6. Show, don’t tell. Finally, this oft-repeated bit of advice bears sharing once more. If you have a choice between saying your character is angry, having him think Oh, I’m so angry, or showing him heaving a raw chicken at someone’s head in a fit of temper—always opt for the latter.

The art of bringing the reader in as a co-writer is ultimately the entire art of fiction. But these few tips will give you a head-start as you seek to deepen your stories and bring your characters to life.
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  1. Some great advice here. Thank you.

  2. Excellent insights. If I can tap into my emotions I help my readers tap into theirs . . . and they now connect with my novel in a deeper, more immediate way.
    Of course, this takes more time ... more effort ... but it makes for better writing.

  3. I loved Rosenblatt's book. (It's one of two books that I've given 5 stars to on Goodreads.) He's right, you're right, and if I follow your advice, I think I'll write better.

  4. @Beth: I'm big on the idea of tapping into our physical sensations when we're writing. Whenever we react physically to something, it's usually because we've hit on something powerful. For me, the sensation is the feeling that my chest has "collapsed." When that happens, I pay attention.

    @Laura: I haven't been able to read the entire book yet, but if the whole thing is as good as that quote, it's definitely worth five stars!

  5. Good grief, you're brilliant. Now if only I could balance everything just right I'd be golden!

  6. That balance part is where it gets tricky for everyone!

  7. "Your reader will think it was you who gave him the depth of feeling that’s unearthed. But all you did was hint at it."

    I remember reading somewhere that a woman contacted a Christian author and laid into him about the foul language he used in his book. He didn't use any, but he apparently presented his character's personality and anger so well, it was easy for the woman to envision. That's writing!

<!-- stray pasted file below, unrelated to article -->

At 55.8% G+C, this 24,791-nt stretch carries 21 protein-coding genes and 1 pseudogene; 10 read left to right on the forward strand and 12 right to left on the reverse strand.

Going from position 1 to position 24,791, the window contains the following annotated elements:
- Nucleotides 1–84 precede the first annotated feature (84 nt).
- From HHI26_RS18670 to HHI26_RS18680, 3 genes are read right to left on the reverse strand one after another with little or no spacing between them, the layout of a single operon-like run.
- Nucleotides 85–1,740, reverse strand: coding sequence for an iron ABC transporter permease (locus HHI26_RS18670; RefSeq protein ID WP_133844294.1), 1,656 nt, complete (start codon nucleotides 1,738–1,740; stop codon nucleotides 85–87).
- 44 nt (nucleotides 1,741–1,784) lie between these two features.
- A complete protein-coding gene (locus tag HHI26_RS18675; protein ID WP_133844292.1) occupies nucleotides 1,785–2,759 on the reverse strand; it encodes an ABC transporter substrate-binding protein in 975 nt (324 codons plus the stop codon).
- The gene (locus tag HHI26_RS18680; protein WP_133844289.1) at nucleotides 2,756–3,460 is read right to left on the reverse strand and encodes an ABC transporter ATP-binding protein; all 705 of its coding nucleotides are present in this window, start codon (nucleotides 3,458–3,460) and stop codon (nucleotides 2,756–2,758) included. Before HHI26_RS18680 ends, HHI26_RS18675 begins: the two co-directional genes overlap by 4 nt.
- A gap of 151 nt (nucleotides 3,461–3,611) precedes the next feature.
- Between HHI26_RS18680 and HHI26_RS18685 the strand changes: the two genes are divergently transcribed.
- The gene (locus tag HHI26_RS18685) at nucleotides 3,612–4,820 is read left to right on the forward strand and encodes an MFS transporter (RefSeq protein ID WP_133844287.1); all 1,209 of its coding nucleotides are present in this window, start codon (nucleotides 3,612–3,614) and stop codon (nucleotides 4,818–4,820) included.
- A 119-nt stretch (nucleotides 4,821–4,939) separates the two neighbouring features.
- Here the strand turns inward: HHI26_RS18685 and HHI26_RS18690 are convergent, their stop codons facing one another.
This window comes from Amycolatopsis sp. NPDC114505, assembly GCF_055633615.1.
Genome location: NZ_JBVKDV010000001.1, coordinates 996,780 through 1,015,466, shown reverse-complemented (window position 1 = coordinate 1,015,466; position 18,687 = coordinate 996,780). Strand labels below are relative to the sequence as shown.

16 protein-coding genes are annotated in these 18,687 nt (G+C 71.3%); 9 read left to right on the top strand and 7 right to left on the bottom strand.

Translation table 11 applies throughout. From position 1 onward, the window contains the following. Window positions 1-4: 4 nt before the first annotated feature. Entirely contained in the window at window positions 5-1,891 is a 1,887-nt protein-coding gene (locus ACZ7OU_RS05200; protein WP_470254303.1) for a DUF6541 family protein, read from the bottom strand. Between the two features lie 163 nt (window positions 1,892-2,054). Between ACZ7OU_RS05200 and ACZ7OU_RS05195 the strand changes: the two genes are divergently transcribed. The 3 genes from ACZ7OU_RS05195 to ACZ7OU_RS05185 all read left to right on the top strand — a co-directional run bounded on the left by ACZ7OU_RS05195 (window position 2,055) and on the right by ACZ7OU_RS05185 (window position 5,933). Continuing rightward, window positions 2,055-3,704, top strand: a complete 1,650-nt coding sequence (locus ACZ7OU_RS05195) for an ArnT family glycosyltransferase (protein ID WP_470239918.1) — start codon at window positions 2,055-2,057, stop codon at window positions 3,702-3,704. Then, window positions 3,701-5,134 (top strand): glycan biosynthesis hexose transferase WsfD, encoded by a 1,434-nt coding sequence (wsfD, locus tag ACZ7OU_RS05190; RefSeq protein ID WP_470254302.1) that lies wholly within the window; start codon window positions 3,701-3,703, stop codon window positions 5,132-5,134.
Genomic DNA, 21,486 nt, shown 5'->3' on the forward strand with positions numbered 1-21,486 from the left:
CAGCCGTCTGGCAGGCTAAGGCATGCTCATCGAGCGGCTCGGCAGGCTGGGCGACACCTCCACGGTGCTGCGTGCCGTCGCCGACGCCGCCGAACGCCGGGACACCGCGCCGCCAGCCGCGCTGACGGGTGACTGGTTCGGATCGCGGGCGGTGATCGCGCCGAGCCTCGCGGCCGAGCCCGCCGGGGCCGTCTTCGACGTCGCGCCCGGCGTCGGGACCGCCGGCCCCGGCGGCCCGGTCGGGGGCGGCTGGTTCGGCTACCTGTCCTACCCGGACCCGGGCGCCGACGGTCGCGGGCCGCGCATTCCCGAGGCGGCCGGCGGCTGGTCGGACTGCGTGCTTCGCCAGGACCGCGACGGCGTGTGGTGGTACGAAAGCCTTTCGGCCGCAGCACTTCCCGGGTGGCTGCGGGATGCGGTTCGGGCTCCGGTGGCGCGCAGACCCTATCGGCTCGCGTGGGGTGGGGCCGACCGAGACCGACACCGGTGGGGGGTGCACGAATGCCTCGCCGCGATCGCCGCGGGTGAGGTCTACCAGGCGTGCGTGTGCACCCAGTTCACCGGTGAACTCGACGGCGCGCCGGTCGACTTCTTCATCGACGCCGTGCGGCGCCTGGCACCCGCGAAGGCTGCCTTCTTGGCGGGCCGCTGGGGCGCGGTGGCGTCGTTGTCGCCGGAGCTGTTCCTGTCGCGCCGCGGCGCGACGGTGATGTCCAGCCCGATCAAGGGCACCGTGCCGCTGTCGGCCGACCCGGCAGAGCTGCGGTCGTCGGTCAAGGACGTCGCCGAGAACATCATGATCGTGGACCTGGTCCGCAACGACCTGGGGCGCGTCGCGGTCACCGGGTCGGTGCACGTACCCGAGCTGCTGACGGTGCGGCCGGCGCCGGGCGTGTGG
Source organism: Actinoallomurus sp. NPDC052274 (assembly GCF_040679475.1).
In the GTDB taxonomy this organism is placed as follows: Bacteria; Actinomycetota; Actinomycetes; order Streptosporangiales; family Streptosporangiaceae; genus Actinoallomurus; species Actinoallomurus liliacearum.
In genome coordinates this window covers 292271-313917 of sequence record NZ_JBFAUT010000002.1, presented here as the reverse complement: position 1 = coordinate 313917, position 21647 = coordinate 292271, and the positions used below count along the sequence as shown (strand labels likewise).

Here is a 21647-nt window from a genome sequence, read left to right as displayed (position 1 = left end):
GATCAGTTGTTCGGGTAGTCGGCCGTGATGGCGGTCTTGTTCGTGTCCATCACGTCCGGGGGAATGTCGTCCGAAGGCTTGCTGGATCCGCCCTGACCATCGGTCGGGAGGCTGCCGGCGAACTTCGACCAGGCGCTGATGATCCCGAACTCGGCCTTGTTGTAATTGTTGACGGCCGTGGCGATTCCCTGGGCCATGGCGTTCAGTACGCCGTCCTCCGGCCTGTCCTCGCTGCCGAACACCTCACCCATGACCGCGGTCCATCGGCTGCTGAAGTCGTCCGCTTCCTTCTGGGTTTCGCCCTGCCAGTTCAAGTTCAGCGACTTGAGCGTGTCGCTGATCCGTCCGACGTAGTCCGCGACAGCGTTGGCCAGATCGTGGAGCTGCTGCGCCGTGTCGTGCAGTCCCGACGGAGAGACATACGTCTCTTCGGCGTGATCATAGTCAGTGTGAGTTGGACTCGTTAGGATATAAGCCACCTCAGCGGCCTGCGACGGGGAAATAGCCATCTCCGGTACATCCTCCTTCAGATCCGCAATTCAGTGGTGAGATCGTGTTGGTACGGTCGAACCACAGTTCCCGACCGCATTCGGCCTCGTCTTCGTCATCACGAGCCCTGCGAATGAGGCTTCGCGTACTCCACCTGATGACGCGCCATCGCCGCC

8. Fabulous! You don't happen to remember the name of the book, do you?

  9. Those are great points! It really helps when you think about it terms of actors, like you said. Slowing down my own thoughts and thinking about how the readers will interpret the plot, dialogue, etc. of the scene I'm working on has often helped me create an even tenser or more visual scene than I originally wrote.

    Great advice!

  10. One of my favorite tricks is what I call "the movie factor." Whenever I'm struggling with a scene, I close my eyes and envision how it would look if I were a director shooting a movie (complete with soundtrack). The new perspective usually presents some fresh ideas.

  11. I think one of the craziest things I've noticed about fiction writers is we all must be so many people behind the scenes: writer, set designer, director, editor, marketer, spokesperson, and even characters. We forget we also have to be watching it all from the front row too. We really are a particular kind of crazy.

  12. Great analogy! Does that make us brilliant - or just control freaks?

  13. "Master and Commander" is brilliant. Another movie that makes me think I can hear the characters' thoughts is "A Few Good Men." This is true for all of the actors, but especially Kevin Pollack and Wolfgang Bodison. They convey so much without saying anything.

  14. The Patrick O'Brian books off which the movie Master and Commander is based are also a brilliant example of how to pull this off in written fiction. They're just plain genius.